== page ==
Musicians don’t often throw around terms like “business model” when explaining their approach to recording, but the folks who comprise the Los Angeles collective the West Coast Get Down don’t do much of anything in the usual way. The music on Uprising (World Galaxy/Verve), the new release from upright bassist, vocalist and composer Miles Mosley, was all cut during the same monthlong series of sessions in 2011 that produced saxophonist Kamasi Washington’s three-disc breakthrough, The Epic. (Since that project’s release, Mosley has raised his profile on the road with Washington, where his combustible arco solos, doused in electronic effects, can stop the show.) With roughly 170 tracks laid down by the Get Down musicians in total, there’s still plenty in the can: Mosley himself has two more albums’ worth of material to be cobbled into future releases.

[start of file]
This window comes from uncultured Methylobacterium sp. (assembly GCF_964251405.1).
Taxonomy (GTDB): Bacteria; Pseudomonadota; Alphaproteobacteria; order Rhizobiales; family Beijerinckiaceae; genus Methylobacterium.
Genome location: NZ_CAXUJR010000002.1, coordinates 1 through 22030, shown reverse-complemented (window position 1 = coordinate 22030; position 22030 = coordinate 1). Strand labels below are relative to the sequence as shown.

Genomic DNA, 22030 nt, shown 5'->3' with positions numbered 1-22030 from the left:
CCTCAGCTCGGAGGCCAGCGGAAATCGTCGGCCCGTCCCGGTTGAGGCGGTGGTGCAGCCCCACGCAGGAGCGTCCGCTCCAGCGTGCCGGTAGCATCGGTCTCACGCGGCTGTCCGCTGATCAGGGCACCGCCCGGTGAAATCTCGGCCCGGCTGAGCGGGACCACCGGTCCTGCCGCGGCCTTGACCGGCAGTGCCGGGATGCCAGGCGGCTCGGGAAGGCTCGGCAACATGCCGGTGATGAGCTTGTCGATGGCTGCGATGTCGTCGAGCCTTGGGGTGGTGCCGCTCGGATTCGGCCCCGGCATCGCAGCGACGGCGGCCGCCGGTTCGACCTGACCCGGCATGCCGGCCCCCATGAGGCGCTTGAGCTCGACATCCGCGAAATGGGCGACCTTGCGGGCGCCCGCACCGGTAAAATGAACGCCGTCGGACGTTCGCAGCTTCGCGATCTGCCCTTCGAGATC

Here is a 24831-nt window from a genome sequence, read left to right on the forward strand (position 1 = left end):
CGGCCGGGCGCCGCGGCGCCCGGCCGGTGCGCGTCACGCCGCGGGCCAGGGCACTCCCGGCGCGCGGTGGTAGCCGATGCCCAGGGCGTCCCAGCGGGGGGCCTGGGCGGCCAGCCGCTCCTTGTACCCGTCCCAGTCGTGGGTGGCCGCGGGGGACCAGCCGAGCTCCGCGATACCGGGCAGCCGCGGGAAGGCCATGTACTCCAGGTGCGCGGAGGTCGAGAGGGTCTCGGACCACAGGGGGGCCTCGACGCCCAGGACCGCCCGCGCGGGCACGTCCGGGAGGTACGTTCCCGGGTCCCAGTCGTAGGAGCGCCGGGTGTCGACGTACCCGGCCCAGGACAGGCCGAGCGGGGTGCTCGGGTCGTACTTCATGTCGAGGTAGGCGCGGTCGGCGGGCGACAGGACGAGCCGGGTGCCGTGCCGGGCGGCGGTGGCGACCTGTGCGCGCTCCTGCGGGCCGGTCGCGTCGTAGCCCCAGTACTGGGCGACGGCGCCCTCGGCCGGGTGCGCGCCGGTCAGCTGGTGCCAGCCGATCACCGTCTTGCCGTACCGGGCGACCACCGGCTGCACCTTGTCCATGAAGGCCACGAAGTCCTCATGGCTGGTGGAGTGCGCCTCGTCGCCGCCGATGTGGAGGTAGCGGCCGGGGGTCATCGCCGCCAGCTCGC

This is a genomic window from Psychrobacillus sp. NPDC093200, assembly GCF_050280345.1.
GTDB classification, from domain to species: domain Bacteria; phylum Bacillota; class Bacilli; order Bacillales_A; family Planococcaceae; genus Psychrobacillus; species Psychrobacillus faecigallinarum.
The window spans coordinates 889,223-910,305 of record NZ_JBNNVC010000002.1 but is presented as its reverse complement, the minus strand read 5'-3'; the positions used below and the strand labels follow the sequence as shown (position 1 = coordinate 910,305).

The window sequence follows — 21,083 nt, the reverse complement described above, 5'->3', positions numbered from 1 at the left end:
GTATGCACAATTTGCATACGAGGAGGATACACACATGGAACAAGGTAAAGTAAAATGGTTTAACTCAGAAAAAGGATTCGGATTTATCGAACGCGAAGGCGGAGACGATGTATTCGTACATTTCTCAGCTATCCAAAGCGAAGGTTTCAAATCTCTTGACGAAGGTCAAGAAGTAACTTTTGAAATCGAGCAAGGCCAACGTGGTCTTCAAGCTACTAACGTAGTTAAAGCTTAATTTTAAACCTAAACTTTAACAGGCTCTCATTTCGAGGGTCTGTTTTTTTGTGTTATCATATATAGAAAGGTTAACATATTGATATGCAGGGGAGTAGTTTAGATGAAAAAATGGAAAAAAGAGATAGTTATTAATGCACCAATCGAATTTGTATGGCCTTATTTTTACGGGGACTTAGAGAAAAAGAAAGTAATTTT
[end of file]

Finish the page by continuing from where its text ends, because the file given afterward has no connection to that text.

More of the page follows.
“At the time, we didn’t think of it as a business model,” says Mosley, 36. “But when you can pool your resources everything gets cheaper; that’s obviously a perk. … To get us all in the room together, at all, is a tremendously difficult task, because in a week someone’s gonna get a call from Babyface or Andra Day or Chick Corea and be gone. Everyone knew it was a benefit to learn from the experience of being a sideman, but it was about time for us to invest in ourselves, our solo/bandleader projects.”